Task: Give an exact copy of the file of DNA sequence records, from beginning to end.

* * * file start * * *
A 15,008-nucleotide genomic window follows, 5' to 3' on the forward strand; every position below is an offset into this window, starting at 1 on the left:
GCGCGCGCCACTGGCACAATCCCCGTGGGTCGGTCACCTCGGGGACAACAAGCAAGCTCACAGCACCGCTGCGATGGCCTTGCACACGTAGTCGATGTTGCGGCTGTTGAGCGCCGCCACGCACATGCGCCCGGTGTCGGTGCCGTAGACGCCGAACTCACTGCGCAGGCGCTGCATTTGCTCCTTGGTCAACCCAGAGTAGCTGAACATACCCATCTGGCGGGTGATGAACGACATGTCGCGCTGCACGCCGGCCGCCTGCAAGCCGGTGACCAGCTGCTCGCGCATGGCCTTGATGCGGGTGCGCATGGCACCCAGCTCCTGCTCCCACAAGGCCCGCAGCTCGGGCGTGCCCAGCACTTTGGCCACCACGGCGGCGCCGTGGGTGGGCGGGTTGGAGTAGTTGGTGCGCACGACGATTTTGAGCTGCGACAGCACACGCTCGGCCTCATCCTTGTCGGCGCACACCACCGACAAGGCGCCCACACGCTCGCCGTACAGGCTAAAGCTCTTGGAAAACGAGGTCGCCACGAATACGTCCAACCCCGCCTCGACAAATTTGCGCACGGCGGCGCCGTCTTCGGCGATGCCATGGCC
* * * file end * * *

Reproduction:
A 15,008-nucleotide genomic window follows, 5' to 3' on the forward strand; every position below is an offset into this window, starting at 1 on the left:
GCGCGCGCCACTGGCACAATCCCCGTGGGTCGGTCACCTCGGGGACAACAAGCAAGCTCACAGCACCGCTGCGATGGCCTTGCACACGTAGTCGATGTTGCGGCTGTTGAGCGCCGCCACGCACATGCGCCCGGTGTCGGTGCCGTAGACGCCGAACTCACTGCGCAGGCGCTGCATTTGCTCCTTGGTCAACCCAGAGTAGCTGAACATACCCATCTGGCGGGTGATGAACGACATGTCGCGCTGCACGCCGGCCGCCTGCAAGCCGGTGACCAGCTGCTCGCGCATGGCCTTGATGCGGGTGCGCATGGCACCCAGCTCCTGCTCCCACAAGGCCCGCAGCTCGGGCGTGCCCAGCACTTTGGCCACCACGGCGGCGCCGTGGGTGGGCGGGTTGGAGTAGTTGGTGCGCACGACGATTTTGAGCTGCGACAGCACACGCTCGGCCTCATCCTTGTCGGCGCACACCACCGACAAGGCGCCCACACGCTCGCCGTACAGGCTAAAGCTCTTGGAAAACGAGGTCGCCACGAATACGTCCAACCCCGCCTCGACAAATTTGCGCACGGCGGCGCCGTCTTCGGCGATGCCATGGCC